21.168 lessons from physics and biology

From: Humanist Discussion Group (by way of Willard McCarty willard.mccarty_at_kcl.ac.uk>
Date: Mon, 23 Jul 2007 07:06:21 +0100

               Humanist Discussion Group, Vol. 21, No. 168.
       Centre for Computing in the Humanities, King's College London
                     Submit to: humanist_at_princeton.edu

   [1] From: "hinton_at_springnet1.com" <hinton_at_springnet1.com> (6)
         Subject: Re: 21.166 lessons from physics and biology?

   [2] From: "Patricia R. Bart" <prb8b_at_virginia.edu> (28)
         Subject: Physics : Biology / Computing : Humanities

         Date: Mon, 23 Jul 2007 06:56:23 +0100
         From: "hinton_at_springnet1.com" <hinton_at_springnet1.com>
         Subject: Re: 21.166 lessons from physics and biology?

>"is the connection one of analogy
>(how language is being used) or is the connection
>an organic, that is a genetic, one (a
>demonstrable kinship)?" Is biology more of a friend
>to us than physics? More *than* a friend?

Since language relationships can demonstrably be of either kind, the
question is not well put.

         Date: Mon, 23 Jul 2007 06:56:52 +0100
         From: "Patricia R. Bart" <prb8b_at_virginia.edu>
         Subject: Physics : Biology / Computing : Humanities

Dear Willard,

As a textual critic who has worked on one of the most intractable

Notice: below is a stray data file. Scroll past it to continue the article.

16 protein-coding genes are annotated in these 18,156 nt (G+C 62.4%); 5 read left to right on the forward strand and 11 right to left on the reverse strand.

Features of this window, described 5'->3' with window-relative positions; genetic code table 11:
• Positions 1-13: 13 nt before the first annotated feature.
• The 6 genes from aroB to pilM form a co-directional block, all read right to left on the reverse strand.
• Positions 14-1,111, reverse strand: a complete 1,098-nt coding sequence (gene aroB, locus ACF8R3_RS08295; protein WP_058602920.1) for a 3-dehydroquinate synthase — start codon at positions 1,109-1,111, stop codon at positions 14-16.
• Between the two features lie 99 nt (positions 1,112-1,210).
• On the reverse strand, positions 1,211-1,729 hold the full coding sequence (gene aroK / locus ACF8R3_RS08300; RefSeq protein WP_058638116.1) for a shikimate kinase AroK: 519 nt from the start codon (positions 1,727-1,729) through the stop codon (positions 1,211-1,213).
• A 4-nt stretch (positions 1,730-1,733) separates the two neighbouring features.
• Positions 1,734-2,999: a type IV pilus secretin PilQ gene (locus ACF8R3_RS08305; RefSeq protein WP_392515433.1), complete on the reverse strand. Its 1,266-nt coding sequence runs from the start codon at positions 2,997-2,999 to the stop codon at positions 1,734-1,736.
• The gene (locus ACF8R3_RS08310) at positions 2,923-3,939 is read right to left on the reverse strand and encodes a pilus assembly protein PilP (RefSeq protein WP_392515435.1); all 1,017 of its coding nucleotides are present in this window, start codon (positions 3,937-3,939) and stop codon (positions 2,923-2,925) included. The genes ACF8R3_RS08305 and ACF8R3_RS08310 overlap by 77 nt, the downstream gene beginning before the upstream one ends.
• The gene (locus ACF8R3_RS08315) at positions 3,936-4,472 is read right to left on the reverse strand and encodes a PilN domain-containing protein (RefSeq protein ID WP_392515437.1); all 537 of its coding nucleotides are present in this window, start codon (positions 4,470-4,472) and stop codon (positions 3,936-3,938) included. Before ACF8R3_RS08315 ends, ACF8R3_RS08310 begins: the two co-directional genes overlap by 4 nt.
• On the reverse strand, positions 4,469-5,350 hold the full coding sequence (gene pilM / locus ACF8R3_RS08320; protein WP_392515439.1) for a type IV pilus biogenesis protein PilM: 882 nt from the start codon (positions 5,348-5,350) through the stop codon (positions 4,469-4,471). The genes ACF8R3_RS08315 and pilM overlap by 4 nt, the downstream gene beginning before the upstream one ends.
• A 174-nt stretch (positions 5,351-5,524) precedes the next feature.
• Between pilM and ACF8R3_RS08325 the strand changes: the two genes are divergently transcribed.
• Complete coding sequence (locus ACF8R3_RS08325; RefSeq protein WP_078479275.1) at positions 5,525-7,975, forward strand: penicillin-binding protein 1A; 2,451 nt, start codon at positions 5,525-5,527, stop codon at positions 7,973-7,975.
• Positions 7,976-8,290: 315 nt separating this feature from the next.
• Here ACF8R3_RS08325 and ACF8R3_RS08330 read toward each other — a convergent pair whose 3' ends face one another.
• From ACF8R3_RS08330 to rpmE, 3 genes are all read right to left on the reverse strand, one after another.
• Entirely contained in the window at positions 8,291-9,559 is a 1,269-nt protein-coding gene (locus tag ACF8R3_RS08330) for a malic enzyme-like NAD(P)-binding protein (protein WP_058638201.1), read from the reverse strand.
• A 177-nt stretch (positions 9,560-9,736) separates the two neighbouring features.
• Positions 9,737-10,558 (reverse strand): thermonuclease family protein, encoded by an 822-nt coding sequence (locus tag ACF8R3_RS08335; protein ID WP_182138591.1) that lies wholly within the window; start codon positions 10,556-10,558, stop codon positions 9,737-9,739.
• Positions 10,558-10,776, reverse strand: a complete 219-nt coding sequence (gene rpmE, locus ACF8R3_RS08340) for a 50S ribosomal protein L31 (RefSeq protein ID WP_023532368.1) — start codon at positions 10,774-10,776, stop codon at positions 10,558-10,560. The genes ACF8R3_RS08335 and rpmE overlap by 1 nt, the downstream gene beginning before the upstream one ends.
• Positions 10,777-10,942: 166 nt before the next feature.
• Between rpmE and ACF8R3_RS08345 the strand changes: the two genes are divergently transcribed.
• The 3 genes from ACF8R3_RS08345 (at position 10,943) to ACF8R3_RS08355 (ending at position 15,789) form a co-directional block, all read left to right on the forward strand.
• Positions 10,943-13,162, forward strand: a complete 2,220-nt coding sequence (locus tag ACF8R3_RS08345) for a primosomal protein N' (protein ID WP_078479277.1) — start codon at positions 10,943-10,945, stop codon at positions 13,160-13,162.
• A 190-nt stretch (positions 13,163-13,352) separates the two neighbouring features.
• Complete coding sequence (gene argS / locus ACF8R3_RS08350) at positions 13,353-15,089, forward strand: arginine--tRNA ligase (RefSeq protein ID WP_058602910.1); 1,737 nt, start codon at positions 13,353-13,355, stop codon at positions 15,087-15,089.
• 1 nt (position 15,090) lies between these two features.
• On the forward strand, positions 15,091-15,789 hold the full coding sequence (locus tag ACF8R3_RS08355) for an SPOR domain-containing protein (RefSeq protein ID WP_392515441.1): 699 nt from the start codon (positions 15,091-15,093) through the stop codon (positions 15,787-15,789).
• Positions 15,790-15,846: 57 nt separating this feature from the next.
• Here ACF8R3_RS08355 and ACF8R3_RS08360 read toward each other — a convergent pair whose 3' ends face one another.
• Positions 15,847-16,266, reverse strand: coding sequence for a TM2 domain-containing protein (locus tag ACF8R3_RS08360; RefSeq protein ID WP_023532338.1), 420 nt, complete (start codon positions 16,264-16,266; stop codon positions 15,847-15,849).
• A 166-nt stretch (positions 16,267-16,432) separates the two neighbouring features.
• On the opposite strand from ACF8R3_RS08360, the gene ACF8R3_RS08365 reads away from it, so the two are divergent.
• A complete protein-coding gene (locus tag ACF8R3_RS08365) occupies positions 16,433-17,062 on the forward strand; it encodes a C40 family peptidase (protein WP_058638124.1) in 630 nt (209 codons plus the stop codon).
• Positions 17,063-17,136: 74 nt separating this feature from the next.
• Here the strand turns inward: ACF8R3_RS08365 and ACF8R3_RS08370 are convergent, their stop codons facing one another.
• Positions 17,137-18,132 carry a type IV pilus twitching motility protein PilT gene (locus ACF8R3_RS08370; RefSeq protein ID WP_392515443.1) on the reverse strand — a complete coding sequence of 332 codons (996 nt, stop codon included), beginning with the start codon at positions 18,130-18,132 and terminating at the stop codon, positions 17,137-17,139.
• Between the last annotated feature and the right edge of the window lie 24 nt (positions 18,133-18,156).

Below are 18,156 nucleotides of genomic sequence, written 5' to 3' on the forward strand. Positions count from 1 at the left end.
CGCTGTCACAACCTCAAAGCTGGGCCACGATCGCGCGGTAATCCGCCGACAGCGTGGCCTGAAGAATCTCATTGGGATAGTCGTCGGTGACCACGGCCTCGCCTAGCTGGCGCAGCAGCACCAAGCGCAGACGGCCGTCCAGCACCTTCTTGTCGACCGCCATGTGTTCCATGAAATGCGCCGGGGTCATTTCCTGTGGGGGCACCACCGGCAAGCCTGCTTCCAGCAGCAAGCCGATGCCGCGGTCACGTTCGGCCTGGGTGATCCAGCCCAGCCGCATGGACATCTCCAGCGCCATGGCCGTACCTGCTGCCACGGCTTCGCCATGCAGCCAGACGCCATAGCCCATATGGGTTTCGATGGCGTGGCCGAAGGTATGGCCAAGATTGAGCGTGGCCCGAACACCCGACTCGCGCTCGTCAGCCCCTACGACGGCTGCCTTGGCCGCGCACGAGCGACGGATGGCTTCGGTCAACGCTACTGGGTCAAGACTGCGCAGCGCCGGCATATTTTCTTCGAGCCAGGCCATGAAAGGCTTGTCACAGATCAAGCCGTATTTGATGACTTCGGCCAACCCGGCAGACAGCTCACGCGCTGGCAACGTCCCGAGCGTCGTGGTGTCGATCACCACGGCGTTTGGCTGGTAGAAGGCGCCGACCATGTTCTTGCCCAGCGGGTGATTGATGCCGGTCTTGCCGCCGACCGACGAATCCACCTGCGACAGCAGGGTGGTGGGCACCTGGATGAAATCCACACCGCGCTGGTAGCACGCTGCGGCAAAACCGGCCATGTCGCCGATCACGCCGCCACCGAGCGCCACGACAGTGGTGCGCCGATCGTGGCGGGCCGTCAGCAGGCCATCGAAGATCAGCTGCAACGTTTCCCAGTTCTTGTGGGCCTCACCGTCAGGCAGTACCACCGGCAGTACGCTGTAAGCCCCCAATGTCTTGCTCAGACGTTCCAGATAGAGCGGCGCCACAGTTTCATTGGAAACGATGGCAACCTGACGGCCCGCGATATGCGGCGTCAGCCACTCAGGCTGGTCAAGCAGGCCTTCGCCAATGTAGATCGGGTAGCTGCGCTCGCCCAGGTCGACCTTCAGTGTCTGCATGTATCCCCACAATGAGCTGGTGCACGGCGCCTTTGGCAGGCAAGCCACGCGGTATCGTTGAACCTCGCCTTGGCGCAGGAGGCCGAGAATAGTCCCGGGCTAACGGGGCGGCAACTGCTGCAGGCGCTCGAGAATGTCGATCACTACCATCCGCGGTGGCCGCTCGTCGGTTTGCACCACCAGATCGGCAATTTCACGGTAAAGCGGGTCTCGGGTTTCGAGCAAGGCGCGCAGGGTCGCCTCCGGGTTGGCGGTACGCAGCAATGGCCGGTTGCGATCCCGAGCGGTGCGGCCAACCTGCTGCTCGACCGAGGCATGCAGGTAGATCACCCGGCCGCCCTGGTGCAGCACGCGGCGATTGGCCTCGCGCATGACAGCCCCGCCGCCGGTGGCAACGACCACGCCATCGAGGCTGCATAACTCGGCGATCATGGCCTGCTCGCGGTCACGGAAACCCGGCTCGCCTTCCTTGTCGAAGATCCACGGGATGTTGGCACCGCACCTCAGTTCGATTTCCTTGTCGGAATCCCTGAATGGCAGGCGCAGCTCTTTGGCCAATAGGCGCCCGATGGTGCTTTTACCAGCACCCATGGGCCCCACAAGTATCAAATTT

manuscripts in the Piers Plowman tradition, I can say only that
humanities computing has been both indispensable to the project and
imperfectly suited to it in its present conception in my
field. Things are getting better, but my own thought is that we have
a continuous project ahead of us in suiting the computing to the
phenomena--the physics to the biology on your analogy.

Schemes for encoding, for example, get worked out based on some of
the evidence and some of the goals--usually that at the crest of the
bell curve--after which they can be very difficult to modify. The
elegance of these encoding schemes--essential to their proper
function on the computing side and also to the rigor with which the
encoding can be applied to observed phenomena--can really falsify
what is going on in a manuscript in relation to its text. Such
problems can only be multiplied if fields other than codico-textual
criticism are taken into account.

We're still a long way from appreciating manuscript evidence in
relation to the text computationally, though we are moving in that
direction now in ways that we were not even three years ago.

Documentation of my project is at:
http://www.digitalmedievalist.org/article.cfm?RecID=10 . At the time
it was written, TEI manuscript encoding was not yet supporting study
of the text in direct relation to the codex. It now seems to be on
that general path. But a slightly more inductive spirit among those
in computer science would be as salutary as a slightly more deductive
one on the part of those thinking of applying computing to their observations.

Patricia Bart
The Piers Plowman Electronic Archive
Received on Tue Jul 24 2007 - 04:28:30 EDT

This archive was generated by hypermail 2.2.0 : Tue Jul 24 2007 - 04:28:30 EDT